EP:

Did you ever feel under any pressure, implied or overt, from the city, the state, or the board of trustees?

WP:

Any pressure to?

EP:

To tell the students.

WP:

No. There was one faculty, I mean one trustee—I think this was Dr. Tarpley—who called because he didn't understand why I didn't have the girls come home at the same time that A&T took their students out. And I explained this to him. He just asked me if I thought I was able to handle this, and I said yes, that I thought I was.

EP:

I was wondering if I could ask you to again clarify your position on why you advised the girls to stay in there?

WP:

Well, I told them—I told the girls why—about the letter that A&T and Bennett had received—the president of A&T had received from the governor. I told them that this [A&T] was a public institution, and the difference in a public institution and a private institution was that private institution could not be dictated to by the state. And that if they came back to a liberal arts college and they were under arrest, they would be transferring the concept of a jail from the polio hospital, where they were incarcerated, to the liberal arts college, and the college was not prepared to be a jail to anyone. And they were to stay there, because I had also information that this hospital was not properly equipped to take care of them legally, and they would have to trust me that I would do the best for them in terms of this situation. And they remained, and they said they had no intention of leaving.

EP:

Do you think that this was the point upon which the students were released, the fact that you pointed out that it was illegal for the city to hold them there, since the hospital had not be inspected for that purpose?

WP:

I think that had a great deal to do with it, yes.

EP:

In light of what you have just said, what is your assessment of the charge that was made at the time against Dr. Dowdy by some of the members of the adult black community. I'm thinking specifically of Mr. Ezell Blair Sr., who was president of the Alumni Association or an officer of the Alumni Association at that time, that Dr. Dowdy had knuckled under to pressure from the state?

WP:

What was—now what was your question?

EP:

I'm wondering what is your assessment of that charge? Do you think that Dr. Dowdy did indeed knuckle under to the power of the state, was he under tremendous pressure, what is your attitude?

WP:

Dr. Dowdy was after all the president of a public institution, and he was under tremendous pressure. And in my view, Dr. Dowdy had either to pull the students in or to resign his position. It was as clear to me as that.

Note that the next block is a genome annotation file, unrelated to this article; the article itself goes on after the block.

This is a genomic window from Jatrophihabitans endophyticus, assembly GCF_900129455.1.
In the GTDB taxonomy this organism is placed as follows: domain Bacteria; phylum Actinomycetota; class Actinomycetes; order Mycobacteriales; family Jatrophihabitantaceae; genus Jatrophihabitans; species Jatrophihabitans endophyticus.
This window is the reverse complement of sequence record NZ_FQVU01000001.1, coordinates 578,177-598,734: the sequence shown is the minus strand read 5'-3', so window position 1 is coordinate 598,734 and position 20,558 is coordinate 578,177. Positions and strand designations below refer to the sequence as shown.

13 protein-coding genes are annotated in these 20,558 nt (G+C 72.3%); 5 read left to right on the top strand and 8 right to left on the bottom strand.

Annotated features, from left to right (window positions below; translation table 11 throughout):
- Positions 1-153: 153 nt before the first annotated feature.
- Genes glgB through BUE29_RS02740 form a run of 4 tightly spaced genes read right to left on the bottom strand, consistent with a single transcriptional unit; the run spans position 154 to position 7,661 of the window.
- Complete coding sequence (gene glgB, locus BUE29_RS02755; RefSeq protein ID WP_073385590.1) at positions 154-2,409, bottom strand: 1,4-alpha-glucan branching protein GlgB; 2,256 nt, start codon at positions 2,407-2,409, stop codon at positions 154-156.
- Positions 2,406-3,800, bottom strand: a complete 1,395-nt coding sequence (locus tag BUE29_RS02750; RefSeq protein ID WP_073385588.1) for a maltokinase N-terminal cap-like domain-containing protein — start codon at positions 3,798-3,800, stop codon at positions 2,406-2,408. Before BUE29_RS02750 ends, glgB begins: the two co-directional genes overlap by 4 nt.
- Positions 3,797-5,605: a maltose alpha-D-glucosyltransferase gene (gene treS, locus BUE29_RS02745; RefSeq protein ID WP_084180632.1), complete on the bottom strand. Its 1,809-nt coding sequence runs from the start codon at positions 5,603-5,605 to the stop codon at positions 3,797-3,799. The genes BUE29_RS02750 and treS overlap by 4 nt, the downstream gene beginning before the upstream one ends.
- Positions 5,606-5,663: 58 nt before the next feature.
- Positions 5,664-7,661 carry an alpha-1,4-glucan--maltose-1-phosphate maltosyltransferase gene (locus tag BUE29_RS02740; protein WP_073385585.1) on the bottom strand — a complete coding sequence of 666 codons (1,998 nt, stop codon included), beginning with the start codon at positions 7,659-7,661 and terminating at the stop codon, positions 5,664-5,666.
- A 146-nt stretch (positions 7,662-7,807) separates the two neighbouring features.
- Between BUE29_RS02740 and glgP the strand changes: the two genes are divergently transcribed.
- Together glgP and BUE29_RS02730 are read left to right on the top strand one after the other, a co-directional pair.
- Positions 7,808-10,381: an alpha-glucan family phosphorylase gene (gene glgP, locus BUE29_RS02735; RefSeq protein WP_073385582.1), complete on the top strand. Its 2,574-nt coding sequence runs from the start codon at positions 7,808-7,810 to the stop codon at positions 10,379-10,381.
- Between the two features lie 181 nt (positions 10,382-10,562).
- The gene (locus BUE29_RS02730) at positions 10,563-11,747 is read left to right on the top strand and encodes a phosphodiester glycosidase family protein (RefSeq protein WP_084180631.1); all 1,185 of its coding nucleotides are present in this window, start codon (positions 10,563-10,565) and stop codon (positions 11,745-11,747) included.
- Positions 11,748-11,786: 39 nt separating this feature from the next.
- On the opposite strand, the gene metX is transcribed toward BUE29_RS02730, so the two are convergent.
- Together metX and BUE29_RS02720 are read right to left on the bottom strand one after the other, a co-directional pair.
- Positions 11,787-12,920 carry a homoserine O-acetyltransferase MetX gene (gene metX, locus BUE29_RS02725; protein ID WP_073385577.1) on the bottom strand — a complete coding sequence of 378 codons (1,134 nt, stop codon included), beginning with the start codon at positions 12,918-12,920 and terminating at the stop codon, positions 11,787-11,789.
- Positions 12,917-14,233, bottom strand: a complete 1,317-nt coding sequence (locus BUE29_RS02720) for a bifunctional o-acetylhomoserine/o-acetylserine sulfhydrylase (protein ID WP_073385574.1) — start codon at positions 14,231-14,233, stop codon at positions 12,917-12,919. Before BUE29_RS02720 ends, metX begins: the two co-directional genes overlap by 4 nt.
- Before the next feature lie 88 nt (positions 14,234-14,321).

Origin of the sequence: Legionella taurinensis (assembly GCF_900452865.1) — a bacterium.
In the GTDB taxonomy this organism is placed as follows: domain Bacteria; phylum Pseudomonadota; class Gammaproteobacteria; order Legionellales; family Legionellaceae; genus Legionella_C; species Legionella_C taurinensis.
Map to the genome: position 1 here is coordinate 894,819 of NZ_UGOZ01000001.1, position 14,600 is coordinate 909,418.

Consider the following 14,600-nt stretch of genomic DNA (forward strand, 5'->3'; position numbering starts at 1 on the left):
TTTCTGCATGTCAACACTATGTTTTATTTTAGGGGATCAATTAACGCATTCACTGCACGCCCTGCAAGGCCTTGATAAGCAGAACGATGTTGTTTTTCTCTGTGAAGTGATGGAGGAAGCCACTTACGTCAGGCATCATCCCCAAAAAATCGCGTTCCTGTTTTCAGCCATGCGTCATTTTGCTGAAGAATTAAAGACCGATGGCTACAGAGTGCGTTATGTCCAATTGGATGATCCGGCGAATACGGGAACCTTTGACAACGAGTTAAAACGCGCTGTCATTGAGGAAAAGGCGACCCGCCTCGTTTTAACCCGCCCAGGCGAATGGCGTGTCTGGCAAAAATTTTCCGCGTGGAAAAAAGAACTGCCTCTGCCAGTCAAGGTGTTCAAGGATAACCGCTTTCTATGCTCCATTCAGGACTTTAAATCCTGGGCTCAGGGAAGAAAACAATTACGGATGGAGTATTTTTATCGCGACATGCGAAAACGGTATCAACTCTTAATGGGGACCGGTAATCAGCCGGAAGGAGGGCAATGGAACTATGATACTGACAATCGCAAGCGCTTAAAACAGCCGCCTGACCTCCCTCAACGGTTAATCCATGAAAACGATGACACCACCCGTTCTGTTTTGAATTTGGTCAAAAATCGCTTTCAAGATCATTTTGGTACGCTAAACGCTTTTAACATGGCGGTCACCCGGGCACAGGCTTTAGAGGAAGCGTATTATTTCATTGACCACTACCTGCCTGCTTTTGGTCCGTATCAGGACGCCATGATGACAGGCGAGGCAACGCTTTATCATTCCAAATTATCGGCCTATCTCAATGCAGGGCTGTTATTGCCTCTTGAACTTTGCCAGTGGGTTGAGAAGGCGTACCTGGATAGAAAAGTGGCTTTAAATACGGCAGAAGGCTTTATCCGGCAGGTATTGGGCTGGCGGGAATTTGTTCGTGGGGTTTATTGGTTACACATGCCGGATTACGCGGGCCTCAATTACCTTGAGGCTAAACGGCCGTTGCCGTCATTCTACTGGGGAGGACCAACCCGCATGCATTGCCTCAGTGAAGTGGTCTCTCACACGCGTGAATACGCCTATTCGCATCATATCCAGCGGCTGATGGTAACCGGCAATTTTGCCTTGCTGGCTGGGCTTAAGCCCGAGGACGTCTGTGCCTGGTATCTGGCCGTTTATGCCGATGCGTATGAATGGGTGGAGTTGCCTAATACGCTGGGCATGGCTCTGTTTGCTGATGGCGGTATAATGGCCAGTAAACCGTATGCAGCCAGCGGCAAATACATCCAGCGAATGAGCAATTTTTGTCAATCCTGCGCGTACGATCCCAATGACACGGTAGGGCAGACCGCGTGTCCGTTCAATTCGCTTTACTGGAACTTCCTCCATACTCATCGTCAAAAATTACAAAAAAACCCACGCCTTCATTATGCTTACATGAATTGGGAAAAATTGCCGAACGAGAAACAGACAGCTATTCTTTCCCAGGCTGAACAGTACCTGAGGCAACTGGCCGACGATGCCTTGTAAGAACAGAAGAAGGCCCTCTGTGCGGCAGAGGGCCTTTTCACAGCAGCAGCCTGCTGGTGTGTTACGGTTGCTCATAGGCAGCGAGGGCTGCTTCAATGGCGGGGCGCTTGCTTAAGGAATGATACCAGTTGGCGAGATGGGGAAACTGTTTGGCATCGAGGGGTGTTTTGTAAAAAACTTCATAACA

EP:

Given the fact that once the students did return to campus, they did again participate in marches and picketing activities and many of them were arrested again, do you think that Dr. Dowdy did not seriously try to restrict them from participating in these activities?

WP:

Publicly, I think he did what he was asked to do, and I don't see that he could've done any more except resign his position.

EP:

I was wondering about his legal position in this. Did he have to respond immediately to a direct order from the governor, or was it more the fact that if he did not then he could face loss of funds from the next meeting of the state legislature?

WP:

You know, I think I saw that letter, and I think it was a direct order. If I remember that.

EP:

So it was not the—

WP:

There wasn't anything about any funds from the state.

EP:

In other words, he, as a state employee, was told to—

WP:

—was told, yes.

EP:

What exactly was he told by the letter? To accept the students into the custody of A&T, to prevent them from demonstrating? What exactly was the direct—

WP:

I think if I remember correctly it was a direct order to pull the students out of the demonstrations.

EP:

So in effect, what he did was—in compliance with the letter—was to receive the students in custody of A&T.

WP:

That's right.

EP:

But the fact that they did indeed again participate in demonstrations means that he did not actively try to enforce the letter of the letter, or the letter of the law, in keeping them on the campus?

WP:

No, he couldn't do it—he couldn't do it. The atmosphere was such that if he had tried, he wouldn't have been successful. I think at that point, Dr. Dowdy was just powerless.

EP:

Do you think it was unfair for the critics of Dr. Dowdy to level that criticism against him?

WP: